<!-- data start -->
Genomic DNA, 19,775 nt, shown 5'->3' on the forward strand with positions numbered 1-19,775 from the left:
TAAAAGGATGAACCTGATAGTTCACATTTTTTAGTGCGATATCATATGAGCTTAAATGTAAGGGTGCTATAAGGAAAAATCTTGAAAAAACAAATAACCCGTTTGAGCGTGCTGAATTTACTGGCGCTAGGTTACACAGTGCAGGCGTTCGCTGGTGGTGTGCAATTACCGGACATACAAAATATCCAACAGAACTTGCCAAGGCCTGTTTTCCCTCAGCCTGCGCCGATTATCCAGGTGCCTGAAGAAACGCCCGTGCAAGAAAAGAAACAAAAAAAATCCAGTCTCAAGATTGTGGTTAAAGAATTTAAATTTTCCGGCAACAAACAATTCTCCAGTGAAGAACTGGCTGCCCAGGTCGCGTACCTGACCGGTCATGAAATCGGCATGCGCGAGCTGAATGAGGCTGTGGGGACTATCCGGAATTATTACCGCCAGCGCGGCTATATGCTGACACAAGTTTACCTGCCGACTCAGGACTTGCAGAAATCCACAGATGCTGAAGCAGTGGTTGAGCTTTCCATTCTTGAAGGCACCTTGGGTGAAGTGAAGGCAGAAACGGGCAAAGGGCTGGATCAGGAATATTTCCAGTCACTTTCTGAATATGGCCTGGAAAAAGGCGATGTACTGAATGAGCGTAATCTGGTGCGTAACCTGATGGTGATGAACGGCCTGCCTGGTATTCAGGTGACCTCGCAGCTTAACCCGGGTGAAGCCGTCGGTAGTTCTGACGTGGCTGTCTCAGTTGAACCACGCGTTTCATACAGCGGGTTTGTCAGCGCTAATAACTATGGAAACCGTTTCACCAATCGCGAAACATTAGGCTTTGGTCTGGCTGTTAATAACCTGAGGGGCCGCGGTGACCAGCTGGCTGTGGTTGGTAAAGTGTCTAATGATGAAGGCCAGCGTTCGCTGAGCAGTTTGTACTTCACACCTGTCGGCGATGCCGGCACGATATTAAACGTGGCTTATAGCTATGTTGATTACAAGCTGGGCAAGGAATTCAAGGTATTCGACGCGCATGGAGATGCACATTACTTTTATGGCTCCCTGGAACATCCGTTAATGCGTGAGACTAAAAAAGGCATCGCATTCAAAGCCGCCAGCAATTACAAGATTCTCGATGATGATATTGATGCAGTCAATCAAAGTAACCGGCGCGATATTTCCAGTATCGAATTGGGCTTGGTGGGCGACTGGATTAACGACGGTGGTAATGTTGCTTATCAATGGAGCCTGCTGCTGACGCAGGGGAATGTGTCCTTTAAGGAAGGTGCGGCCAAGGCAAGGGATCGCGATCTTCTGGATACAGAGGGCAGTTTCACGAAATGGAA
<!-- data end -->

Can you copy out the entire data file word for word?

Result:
Genomic DNA, 19,775 nt, shown 5'->3' on the forward strand with positions numbered 1-19,775 from the left:
TAAAAGGATGAACCTGATAGTTCACATTTTTTAGTGCGATATCATATGAGCTTAAATGTAAGGGTGCTATAAGGAAAAATCTTGAAAAAACAAATAACCCGTTTGAGCGTGCTGAATTTACTGGCGCTAGGTTACACAGTGCAGGCGTTCGCTGGTGGTGTGCAATTACCGGACATACAAAATATCCAACAGAACTTGCCAAGGCCTGTTTTCCCTCAGCCTGCGCCGATTATCCAGGTGCCTGAAGAAACGCCCGTGCAAGAAAAGAAACAAAAAAAATCCAGTCTCAAGATTGTGGTTAAAGAATTTAAATTTTCCGGCAACAAACAATTCTCCAGTGAAGAACTGGCTGCCCAGGTCGCGTACCTGACCGGTCATGAAATCGGCATGCGCGAGCTGAATGAGGCTGTGGGGACTATCCGGAATTATTACCGCCAGCGCGGCTATATGCTGACACAAGTTTACCTGCCGACTCAGGACTTGCAGAAATCCACAGATGCTGAAGCAGTGGTTGAGCTTTCCATTCTTGAAGGCACCTTGGGTGAAGTGAAGGCAGAAACGGGCAAAGGGCTGGATCAGGAATATTTCCAGTCACTTTCTGAATATGGCCTGGAAAAAGGCGATGTACTGAATGAGCGTAATCTGGTGCGTAACCTGATGGTGATGAACGGCCTGCCTGGTATTCAGGTGACCTCGCAGCTTAACCCGGGTGAAGCCGTCGGTAGTTCTGACGTGGCTGTCTCAGTTGAACCACGCGTTTCATACAGCGGGTTTGTCAGCGCTAATAACTATGGAAACCGTTTCACCAATCGCGAAACATTAGGCTTTGGTCTGGCTGTTAATAACCTGAGGGGCCGCGGTGACCAGCTGGCTGTGGTTGGTAAAGTGTCTAATGATGAAGGCCAGCGTTCGCTGAGCAGTTTGTACTTCACACCTGTCGGCGATGCCGGCACGATATTAAACGTGGCTTATAGCTATGTTGATTACAAGCTGGGCAAGGAATTCAAGGTATTCGACGCGCATGGAGATGCACATTACTTTTATGGCTCCCTGGAACATCCGTTAATGCGTGAGACTAAAAAAGGCATCGCATTCAAAGCCGCCAGCAATTACAAGATTCTCGATGATGATATTGATGCAGTCAATCAAAGTAACCGGCGCGATATTTCCAGTATCGAATTGGGCTTGGTGGGCGACTGGATTAACGACGGTGGTAATGTTGCTTATCAATGGAGCCTGCTGCTGACGCAGGGGAATGTGTCCTTTAAGGAAGGTGCGGCCAAGGCAAGGGATCGCGATCTTCTGGATACAGAGGGCAGTTTCACGAAATGGAA